Python Pandas || Moving Averages and Rolling Window Statistics for Stock Prices

okay I'm going to demonstrate the pandas rolling method and the rolling method can be used to sort of automate a fairly tedious group of calculations one of which is the moving average which I'll be demonstrating and then a rolling standard deviation it can also be used to calculate other rolling window aggregations I'm going to be using pandas 0.21 and I'm gonna make the notebook I'm using Jupiter notebook I'm gonna make it available at a link in the video okay so the first thing we're gonna need to do is sort of set up our environment I'm going to import numpy pandas relies on numpy so even though I'm not gonna use it too much directly we need it to make pandas work all right I am going to also get the pandas data reader and I'm gonna plot a little bit of this so we can see what's going on so I'm using a mat plot lib and I'm using the magic function so that it shows in the notebook all right so I'm gonna run this cell and to run a cell in in the notebook right you can click the the Run button up here or it's probably easier to hold the shift key and press Enter all right and then the next thing we're gonna do is get some data and I'm gonna get the gold ETF I'm gonna download that using the pandas data reader all right and I'm going to get it from Yahoo Finance I saw all it really needs is the symbol all right but if if I don't tell it where to start then it will probably give me more data than I want so I'm gonna go back to you might as well go back to the day of the presidential election I get some data from about a year ago all right and then I just so we can see what we got I will display the first few lines of that so I will go ahead and get it and so we can see you know the typical historical data that you get from Yahoo Finance price action of the day and volume okay all right all we are really interested in for this demonstration is the the closing prices so I'm gonna go ahead and get rid of everything else and since the data frame that this gets downloaded into is a series of series and they don't really have all the properties I want I'm going to have to cast cast this as a data frame all right so with that done we're ready to go ahead and start our demonstration of the rolling method all right and so what I'm gonna do is add a column to the to the data frame I just made and and this is why I made it a data frame because I can't really do this with a series of series is a is a one a sort of a one-dimensional array so I'm going to call this one MA nine so we'll get a a nine day moving average all right and so this is a pretty convenient way to add columns all right so I'll just take the clothes variable I'll get the clothes column all right and then I'll hang the rolling method off the end of it all right so this is the most basic usage of it alright so I just give it the number of periods or rows that I want to include in my aggregation all right and I will get the average there I so I'm gonna do that twice all right so we can compare a short window to a longer one okay so we now have two new columns in here and to prove it we're gonna go ahead and graph that okay and down here I'm sort of in the interest of time I have set up the the plot parameters here so we're gonna make a fairly large plot we're gonna turn on the grid lines and we're going to plot the clothes the nine day moving average and the 21 day moving average all right and so I'll go ahead and run that cell and we can see what happened to gold you know following the presidential election and then leading up until the most recent the recent days okay all right so these are the the moving averages and I and I showed you the most basic usage all right another thing sometimes you want to do is is lag these these averages all right so I'm gonna add a parameter here and the parameter I'm gonna add is Center and I'm going to tell it to be true so this will basically it's a 21 period moving average so this will calculate the 21 day and then start it'll roll it back ten days so that you get sort of a lagged line alright so we'll be able to see that when I regrab it all right so when we graph this we can see that now the Green Line which is the longer moving average has just been shifted back and it's basically instead of being smoothed and pushed over to the right it's now sort of coincident with with the data that it's representing okay all right so that's sort of the most basic lagging activity you can do with a with a moving average now I should just sort of mention that when you do the moving average you are including the the most current observation in your average right so to show you what I mean by that I'll add a cell here okay and then I will look at the nine day moving average all right and I'll get sort of twelve rows so we can see what's going on here all right so if we look at it you can see that okay there are eight blanks and on the ninth one that's where we get the moving average so we're actually including the closing price from 1118 there all right and you may not want to do that if you want to use this as sort of a traditional forecasting tool all right then we will have to shift this forward all right and so I'm gonna hang the shift method off it and by default it's 1 but I could put any integer value in here that I wanted all right and then when I show this again we see that oh okay now we get you know nine nine days in our average all right but I've shifted it forward one day all right so it looks like the 18th was a Friday so the next day was the Monday on the 21st all right so there's there are other there are other parameters you can use in the in the rolling method okay so I showed you Center you could set any leg you want in fact if you wanted to lag it some other way other than on the center I can put a negative integer in here and then roll it all the way back to you know to be the on the first day if I want alright so one more thing I'm going to just show is how to calculate a volatility that's used in usually in pricing options so this is what we will call a historical volatility alright so the first thing I'm going to need to do is add another column okay I'm gonna set that equal to the MP log so here I'm actually gonna use numpy what I'm gonna do is take the clothes and I'm going to divide it by the previous day's close all right and then if we just want to see what that sort of looks like we can plot it and so we end up with a pretty noisy graph here and centered around zero as you might expect and we can sort of get a high-level view of what what happens in gold price are as we can see that okay there are no days where it goes up more than two percent in this in this dataset and there's only one day where it went down by more than two percent so to calculate the historical volatility which usually done is we use a rolling standard deviation to get that and and the number that's often used is the 21-day rolling window so the 21-day is used because there are 21 trading days in a month on average alright so that adds up to 252 trading days in a year so I'm gonna go ahead and calculate that as the rolling 21 all right and then the STD the standard deviation alright and again this will this will include the twenty first observation all right and so really the the volatility should be used from the next day all right otherwise it implies that we know something we don't okay so I'm gonna go ahead and shift that by one all right I'll run that and then we'll plot that all right so when I do that I get a different a sort of a cleaned up version of of what this volatility looks like over time all right so it looks like we just came out of a particularly highly volatile period in gold okay all right so in a follow-on video I will add some some more basic price analysis and that you can do but for now I hope that helps with using the rolling method in pandas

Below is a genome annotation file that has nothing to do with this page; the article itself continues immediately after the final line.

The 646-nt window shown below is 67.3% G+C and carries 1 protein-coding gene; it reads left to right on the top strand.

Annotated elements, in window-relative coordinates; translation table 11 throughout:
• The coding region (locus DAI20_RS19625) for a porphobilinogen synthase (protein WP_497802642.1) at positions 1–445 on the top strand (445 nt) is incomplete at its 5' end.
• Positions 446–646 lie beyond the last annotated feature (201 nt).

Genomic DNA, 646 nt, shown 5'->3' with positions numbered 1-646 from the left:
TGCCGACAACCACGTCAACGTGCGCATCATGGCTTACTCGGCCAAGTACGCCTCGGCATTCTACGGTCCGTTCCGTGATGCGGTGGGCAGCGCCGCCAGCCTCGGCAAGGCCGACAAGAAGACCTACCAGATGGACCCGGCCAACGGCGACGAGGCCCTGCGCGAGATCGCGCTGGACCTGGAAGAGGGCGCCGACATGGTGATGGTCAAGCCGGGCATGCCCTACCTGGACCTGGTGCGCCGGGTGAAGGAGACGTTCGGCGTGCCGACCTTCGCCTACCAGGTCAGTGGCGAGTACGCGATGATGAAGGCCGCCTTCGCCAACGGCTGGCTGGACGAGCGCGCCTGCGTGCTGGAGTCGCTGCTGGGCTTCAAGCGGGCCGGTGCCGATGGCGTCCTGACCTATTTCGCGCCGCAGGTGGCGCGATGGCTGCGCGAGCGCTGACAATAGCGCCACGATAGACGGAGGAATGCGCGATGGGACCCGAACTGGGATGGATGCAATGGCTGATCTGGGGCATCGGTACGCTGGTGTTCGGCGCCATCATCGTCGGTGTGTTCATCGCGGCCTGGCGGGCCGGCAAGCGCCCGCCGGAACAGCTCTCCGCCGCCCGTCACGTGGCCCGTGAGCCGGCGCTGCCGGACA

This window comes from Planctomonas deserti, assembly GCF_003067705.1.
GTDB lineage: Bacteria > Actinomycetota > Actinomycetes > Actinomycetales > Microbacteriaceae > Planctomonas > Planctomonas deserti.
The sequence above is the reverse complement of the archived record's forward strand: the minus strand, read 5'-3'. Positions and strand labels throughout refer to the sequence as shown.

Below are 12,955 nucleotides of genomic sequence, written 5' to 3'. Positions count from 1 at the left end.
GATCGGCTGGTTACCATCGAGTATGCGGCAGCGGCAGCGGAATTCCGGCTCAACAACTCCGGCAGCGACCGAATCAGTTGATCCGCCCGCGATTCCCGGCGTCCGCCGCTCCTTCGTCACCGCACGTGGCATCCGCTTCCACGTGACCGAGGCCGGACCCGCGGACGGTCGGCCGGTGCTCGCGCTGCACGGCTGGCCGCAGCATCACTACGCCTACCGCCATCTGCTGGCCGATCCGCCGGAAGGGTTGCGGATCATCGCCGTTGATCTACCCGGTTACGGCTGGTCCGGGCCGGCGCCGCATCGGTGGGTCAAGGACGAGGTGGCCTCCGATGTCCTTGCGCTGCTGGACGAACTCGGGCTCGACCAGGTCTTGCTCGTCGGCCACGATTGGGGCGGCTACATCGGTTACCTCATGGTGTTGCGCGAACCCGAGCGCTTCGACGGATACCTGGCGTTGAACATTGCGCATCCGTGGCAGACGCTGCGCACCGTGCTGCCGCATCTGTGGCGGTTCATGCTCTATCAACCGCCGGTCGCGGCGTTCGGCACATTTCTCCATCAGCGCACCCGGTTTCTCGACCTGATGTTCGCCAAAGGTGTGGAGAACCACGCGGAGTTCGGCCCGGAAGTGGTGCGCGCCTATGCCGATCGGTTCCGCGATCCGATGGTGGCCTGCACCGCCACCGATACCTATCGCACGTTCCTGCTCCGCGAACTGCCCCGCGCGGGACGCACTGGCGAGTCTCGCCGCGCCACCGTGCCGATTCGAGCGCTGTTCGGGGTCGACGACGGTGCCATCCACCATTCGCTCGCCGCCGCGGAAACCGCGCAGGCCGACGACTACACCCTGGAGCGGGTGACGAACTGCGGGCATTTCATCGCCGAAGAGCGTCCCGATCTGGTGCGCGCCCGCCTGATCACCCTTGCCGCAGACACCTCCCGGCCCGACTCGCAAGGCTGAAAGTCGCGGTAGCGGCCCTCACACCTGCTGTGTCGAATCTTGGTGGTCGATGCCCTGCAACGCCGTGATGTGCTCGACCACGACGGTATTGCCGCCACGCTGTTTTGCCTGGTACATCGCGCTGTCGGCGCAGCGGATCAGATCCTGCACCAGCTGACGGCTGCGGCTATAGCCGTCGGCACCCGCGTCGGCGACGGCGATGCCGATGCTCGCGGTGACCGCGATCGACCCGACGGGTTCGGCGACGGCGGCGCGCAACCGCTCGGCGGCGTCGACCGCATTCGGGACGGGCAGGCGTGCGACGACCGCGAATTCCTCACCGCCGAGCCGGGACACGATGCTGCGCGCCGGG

8 Replies to “Python Pandas || Moving Averages and Rolling Window Statistics for Stock Prices”

  1. Hi Matt!
    The data in which I am working on is yearly data and I dont know how to do prediction in python. Could u suggest any method.
    Please help 🙁

  2. 1. You got it the opposite in terms of lagging. The rolling mean by default is lagging. When you use "center=True", that actually takes away the lagging. To reiterate, when you specify centering, that takes away lagging. Not the other way around.
    2. Instead of shifting the rolling mean by 1 to exclude the same row, you should use "closed=Left".

  3. Hi Matt, I'm getting
    ModuleNotFoundError: No module named 'pandas_datareader'
    when I try to import pandas-datareader. Any solutions to this?

  4. Hey Matt, great video 🙂 Do you have an alternative to Yahoo finance now that it's unstable? Or a workaround of some sort